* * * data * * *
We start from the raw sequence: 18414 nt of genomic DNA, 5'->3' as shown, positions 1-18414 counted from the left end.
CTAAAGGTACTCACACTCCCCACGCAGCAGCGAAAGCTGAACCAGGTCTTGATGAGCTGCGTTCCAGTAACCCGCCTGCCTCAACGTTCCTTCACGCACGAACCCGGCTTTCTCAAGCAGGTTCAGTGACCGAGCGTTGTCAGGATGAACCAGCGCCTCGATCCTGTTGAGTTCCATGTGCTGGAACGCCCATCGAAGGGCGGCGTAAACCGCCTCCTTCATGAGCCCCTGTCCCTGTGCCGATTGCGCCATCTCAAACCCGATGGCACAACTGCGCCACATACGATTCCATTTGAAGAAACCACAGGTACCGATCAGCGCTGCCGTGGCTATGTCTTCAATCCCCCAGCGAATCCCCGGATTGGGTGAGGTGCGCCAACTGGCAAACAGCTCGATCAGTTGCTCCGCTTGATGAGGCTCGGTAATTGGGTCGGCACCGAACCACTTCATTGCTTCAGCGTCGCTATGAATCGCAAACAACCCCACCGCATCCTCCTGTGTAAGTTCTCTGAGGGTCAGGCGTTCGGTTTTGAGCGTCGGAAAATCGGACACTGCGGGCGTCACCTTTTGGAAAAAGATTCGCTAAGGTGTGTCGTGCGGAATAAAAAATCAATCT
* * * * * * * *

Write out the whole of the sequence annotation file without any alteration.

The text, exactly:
We start from the raw sequence: 18414 nt of genomic DNA, 5'->3' as shown, positions 1-18414 counted from the left end.
CTAAAGGTACTCACACTCCCCACGCAGCAGCGAAAGCTGAACCAGGTCTTGATGAGCTGCGTTCCAGTAACCCGCCTGCCTCAACGTTCCTTCACGCACGAACCCGGCTTTCTCAAGCAGGTTCAGTGACCGAGCGTTGTCAGGATGAACCAGCGCCTCGATCCTGTTGAGTTCCATGTGCTGGAACGCCCATCGAAGGGCGGCGTAAACCGCCTCCTTCATGAGCCCCTGTCCCTGTGCCGATTGCGCCATCTCAAACCCGATGGCACAACTGCGCCACATACGATTCCATTTGAAGAAACCACAGGTACCGATCAGCGCTGCCGTGGCTATGTCTTCAATCCCCCAGCGAATCCCCGGATTGGGTGAGGTGCGCCAACTGGCAAACAGCTCGATCAGTTGCTCCGCTTGATGAGGCTCGGTAATTGGGTCGGCACCGAACCACTTCATTGCTTCAGCGTCGCTATGAATCGCAAACAACCCCACCGCATCCTCCTGTGTAAGTTCTCTGAGGGTCAGGCGTTCGGTTTTGAGCGTCGGAAAATCGGACACTGCGGGCGTCACCTTTTGGAAAAAGATTCGCTAAGGTGTGTCGTGCGGAATAAAAAATCAATCT